Posternak Blankstein & Lund LLP is now Arent Fox. Read the press release

CEO of Defunct Medical Testing Lab to Pay $1.1 Million to Settle FCA and AKS Case

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CEO of Defunct Medical Testing Lab to Pay $1.1 Million to Settle FCA and AKS Case

Jae Lee, the former CEO of defunct Northwest Physicians Laboratory (NWPL), agreed to pay $1.1 million to resolve allegations that he participated in a wide-ranging kickback scheme. NWPL allegedly accepted kickbacks from testing labs MTL and Sterling Healthcare Opco, LLC d/b/a Cordant Health Solutions for the referral of Medicare and TRICARE business. According to DOJ’s press release, the entities described the fees as marketing services, which never actually occurred, in order to conceal the payment of the kickbacks.

In December 2018, MTL agreed to pay $1,777,738 to resolve False Claims Act allegations for its role in the scheme, and in July 2020, Cordant Health Solutions agreed to a $12 million settlement for its role. In May 2021, NWPL, as a corporate entity, was sentenced and ordered to pay over $8 million in restitution jointly and severally with the other defendants. Mr. Lee and MTL’s Vice-President (who also pled guilty) are scheduled for sentencing in March 2022.

Read the DOJ’s press release here

Contractor to Pay Over $4 Million to Settle FCA Violations

Strock Contracting, Inc. agreed to pay $4,752,000 to resolve allegations that it profited from fraudulently obtaining federal contracts intended to benefit service-disabled veterans in violation of the False Claims Act.

According to DOJ’s press release, Strock Contracting recruited a service-disabled veteran to create a pass-through company controlled by Stock Contracting and then directed that pass-through company to submit false certifications of eligibility for contracts reserved for service-disabled-veteran-owned small businesses. This allowed Strock Contracting to profit from federal contracts that should have been awarded to eligible businesses that were service-disabled-veteran-owned.

Read the DOJ’s press release here.

COVID-19 Relief Fraud Updates

  • Steven Jalloul of Dallas, Texas pled guilty this week to one count of engaging in monetary transactions using property derived from unlawful activity for orchestrating a fraud scheme to obtain more than $23 million in forgivable Paycheck Protection Program (PPP) loans guaranteed by the Small Business Administration (SBA) under the CARES Act. Mr. Jalloul, a tax consultant, admitted to submitting 170 falsified PPP loan applications to lenders on behalf of over 160 clients from his tax preparation business, and usually charged his clients a 2-20% commission on any PPP loans the clients received. In order to increase the amount of PPP funds for which his clients’ businesses would be eligible, Mr. Jalloul inflated employee rosters and monthly payroll expenses. Of the 170 PPP loan applications submitted, 97 loan applications were approved, and Mr. Jalloul’s clients were awarded more than $12 million, earning him at least $972,114 in fees. Read the DOJ’s press release here.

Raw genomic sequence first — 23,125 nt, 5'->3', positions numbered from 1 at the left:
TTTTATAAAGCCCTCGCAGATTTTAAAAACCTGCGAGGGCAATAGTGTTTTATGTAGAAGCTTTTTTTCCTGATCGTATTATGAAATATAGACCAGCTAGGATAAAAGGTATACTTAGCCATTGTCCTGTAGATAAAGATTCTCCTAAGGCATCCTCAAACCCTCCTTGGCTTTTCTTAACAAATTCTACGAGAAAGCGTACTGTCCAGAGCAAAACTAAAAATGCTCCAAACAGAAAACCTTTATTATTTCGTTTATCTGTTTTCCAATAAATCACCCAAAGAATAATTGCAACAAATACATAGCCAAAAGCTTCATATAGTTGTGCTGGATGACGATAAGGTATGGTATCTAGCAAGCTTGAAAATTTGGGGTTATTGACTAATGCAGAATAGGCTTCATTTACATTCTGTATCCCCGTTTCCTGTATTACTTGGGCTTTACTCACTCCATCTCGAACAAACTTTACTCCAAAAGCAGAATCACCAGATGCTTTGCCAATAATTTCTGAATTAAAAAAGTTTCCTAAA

• Sinoj Joseph of Texas was charged with seven counts of wire fraud and three counts of making false statements to a bank for his alleged submission of fraudulent applications for over $3 million in forgivable PPP loans. These applications allegedly contained fabricated payroll records and other fraudulent documentation. Read the DOJ’s press release here.
  • Clark Grant of Massachusetts was charged with one count of wire fraud and one count of false statements on a loan and credit application for allegedly obtaining more than $67,000 in pandemic unemployment benefits while working and collecting a full-time salary as well as for making false statements to a mortgage lender in order to fraudulently obtain a residential mortgage for approximately $410,000. Read the DOJ’s press release here.


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